Attorney and pro-life advocate Rececca Kiessling spoke to campus pro-life group Students for Life last night at the College of William and Mary about abortion in the case of rape.
Kiessling began by talking about her childhood; as an adopted child, she constantly felt left out. When she turned 18, she tried to find her biological parents.
“I wanted to find my identity, my purpose,” she told the group. “I wanted people to see me as a person of value.”
Kiessling said she found a full description of her mother but very little information about her father. Later she discovered she was the daughter of a rape victim.
“When I found out that I had the genes of a serial rapist, I was devastated,” she said. “I didn’t want to be classified into that category, conceived in the case of rape. I felt like garbage.”
Kiessling said it was particularly poignant when her biological mother made a confession to her years later.
“My mom told me that … if abortion was legal at Michigan at the time, she would have gotten an abortion,” she said.
Kiessling challenged the notion that she is pro-rape because she encourages women to continue their pregnancy even in the case of rape.
“There is a huge moral difference between being anti-abortion in the case of rape and being pro-rape,” Kiessling said.
She added that she takes personal offense when she meets pro-choice advocates.
“Whenever I meet someone who is pro-choice, it’s as if they’re saying to me that they think my mother should have been able to abort me,” she said. “If they had it their way, I would be dead.”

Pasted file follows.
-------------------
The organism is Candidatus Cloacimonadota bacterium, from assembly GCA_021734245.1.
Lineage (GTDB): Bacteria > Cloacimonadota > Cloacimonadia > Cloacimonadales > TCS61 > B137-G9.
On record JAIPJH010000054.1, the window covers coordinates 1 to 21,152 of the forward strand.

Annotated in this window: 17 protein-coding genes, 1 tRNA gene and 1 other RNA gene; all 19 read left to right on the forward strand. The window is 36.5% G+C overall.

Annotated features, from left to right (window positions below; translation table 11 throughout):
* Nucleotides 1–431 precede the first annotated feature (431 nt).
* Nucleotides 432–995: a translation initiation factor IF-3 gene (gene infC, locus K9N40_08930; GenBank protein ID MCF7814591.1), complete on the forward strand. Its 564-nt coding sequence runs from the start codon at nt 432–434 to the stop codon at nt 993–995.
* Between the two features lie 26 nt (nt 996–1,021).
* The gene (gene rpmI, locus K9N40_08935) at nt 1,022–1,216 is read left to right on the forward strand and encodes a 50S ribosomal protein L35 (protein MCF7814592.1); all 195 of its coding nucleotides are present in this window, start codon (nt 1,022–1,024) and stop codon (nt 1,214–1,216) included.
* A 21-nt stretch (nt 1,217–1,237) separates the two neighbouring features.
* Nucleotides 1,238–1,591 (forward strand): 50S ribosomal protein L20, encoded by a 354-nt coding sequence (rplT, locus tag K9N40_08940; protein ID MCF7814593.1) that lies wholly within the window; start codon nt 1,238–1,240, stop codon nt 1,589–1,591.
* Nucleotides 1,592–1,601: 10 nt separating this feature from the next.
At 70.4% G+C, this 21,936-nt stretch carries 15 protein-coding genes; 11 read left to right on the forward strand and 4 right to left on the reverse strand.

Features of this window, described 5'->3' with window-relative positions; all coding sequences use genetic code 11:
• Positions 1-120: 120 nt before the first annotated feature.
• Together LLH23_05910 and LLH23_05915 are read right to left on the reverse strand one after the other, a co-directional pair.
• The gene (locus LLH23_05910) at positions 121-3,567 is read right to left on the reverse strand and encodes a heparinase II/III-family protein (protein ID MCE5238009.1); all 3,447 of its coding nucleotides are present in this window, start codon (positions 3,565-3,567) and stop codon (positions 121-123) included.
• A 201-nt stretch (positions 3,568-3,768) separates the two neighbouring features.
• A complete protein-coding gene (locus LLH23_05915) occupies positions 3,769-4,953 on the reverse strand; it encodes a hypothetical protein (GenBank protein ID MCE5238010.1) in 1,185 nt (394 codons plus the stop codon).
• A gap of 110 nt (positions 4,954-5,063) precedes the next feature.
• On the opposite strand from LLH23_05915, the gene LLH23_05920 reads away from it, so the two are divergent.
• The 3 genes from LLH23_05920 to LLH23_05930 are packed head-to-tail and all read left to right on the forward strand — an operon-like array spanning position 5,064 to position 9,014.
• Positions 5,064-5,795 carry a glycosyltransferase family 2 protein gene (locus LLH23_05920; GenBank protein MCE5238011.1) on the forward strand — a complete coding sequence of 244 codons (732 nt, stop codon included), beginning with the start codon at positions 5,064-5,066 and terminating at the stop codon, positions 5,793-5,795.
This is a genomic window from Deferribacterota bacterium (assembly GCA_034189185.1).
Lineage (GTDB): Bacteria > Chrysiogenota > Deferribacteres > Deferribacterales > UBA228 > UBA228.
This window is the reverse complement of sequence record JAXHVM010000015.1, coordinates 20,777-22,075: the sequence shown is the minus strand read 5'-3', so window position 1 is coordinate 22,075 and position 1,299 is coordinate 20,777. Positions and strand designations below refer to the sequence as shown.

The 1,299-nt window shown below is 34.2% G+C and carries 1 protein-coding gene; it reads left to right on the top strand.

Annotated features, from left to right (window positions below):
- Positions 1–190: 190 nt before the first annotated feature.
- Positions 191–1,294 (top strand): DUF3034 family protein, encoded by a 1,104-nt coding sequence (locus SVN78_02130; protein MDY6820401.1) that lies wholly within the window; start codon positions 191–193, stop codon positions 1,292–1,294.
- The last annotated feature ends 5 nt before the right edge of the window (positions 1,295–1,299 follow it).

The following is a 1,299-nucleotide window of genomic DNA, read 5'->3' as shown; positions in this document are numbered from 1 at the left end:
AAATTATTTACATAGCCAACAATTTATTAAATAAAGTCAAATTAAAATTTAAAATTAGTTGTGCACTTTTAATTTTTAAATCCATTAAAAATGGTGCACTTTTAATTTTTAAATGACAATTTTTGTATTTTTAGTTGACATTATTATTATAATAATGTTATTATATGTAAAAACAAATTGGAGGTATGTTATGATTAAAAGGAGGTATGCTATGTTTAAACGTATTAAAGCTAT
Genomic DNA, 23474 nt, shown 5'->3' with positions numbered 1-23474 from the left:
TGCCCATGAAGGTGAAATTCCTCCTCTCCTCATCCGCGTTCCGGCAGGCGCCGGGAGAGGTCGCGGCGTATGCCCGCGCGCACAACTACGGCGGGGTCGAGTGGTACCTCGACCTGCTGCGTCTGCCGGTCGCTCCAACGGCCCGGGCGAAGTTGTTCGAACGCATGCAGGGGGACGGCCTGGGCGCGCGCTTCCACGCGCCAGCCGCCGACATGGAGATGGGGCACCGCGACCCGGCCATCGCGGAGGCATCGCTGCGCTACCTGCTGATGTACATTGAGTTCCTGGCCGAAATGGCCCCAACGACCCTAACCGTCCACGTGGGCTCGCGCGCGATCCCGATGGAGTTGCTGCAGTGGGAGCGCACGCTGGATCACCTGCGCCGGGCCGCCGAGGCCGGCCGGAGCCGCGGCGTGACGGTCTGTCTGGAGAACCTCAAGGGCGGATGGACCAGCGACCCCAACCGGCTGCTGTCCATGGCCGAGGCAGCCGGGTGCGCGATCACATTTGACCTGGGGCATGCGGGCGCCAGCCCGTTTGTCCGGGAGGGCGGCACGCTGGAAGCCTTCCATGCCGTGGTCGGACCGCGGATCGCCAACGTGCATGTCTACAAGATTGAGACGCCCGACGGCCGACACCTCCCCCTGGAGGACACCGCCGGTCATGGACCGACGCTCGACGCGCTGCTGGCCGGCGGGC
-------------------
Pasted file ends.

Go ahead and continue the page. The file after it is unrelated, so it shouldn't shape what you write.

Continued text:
Kiessling rebuffs the argument that the fetus, because it’s undeveloped, can’t feel anything during abortion.
“It’s like justifying killing someone when they’re sleeping, because they can’t feel it,” she said.
Kiessling said she thinks it’s ironic that so many feminists are pro-choice.
“I find it strange that the so-called ‘feminists’ are saying that women are weak and can’t handle the pregnancy, and they talk about pregnancy like it’s torture,” she said. “My life matters. Your life matters. Your generation is being aborted, and it matters. Current statistics show that in the case of a crisis pregnancy, only four percent are choosing adoption.”
Kiessling works to provide support for women struggling in their decision as to how to handle their pregnancy.
“As a family law attorney, I help women who are being forced to get an abortion, sometimes by a husband or boyfriend, or by the parents.”
Kiessling listed three common fallacies about abortion.
“First there’s the idea most victims want an abortion. Second, that the woman would be better off with an abortion. And third, that the child isn’t worth it,” she said. “These ideas are all false.”
Kiessling focused on what she called the irony of America’s tendency to protect a huge variety of rights, but not the right to life.
“It’s strange, because we protect right of the dead, and follow their letters of will, but we can’t protect our right of life,” she said. “It doesn’t make sense that we’re protecting all these rights, but not the right of life.”
Kiessling advocates showing women their ultra-sound before they make the decision to have an abortion.
“95 percent of abortion-minded people change their mind after seeing an ultra-sound,” she said. “Every child is a gift. And I hope you can all say to me that you will proceed to defend human life.”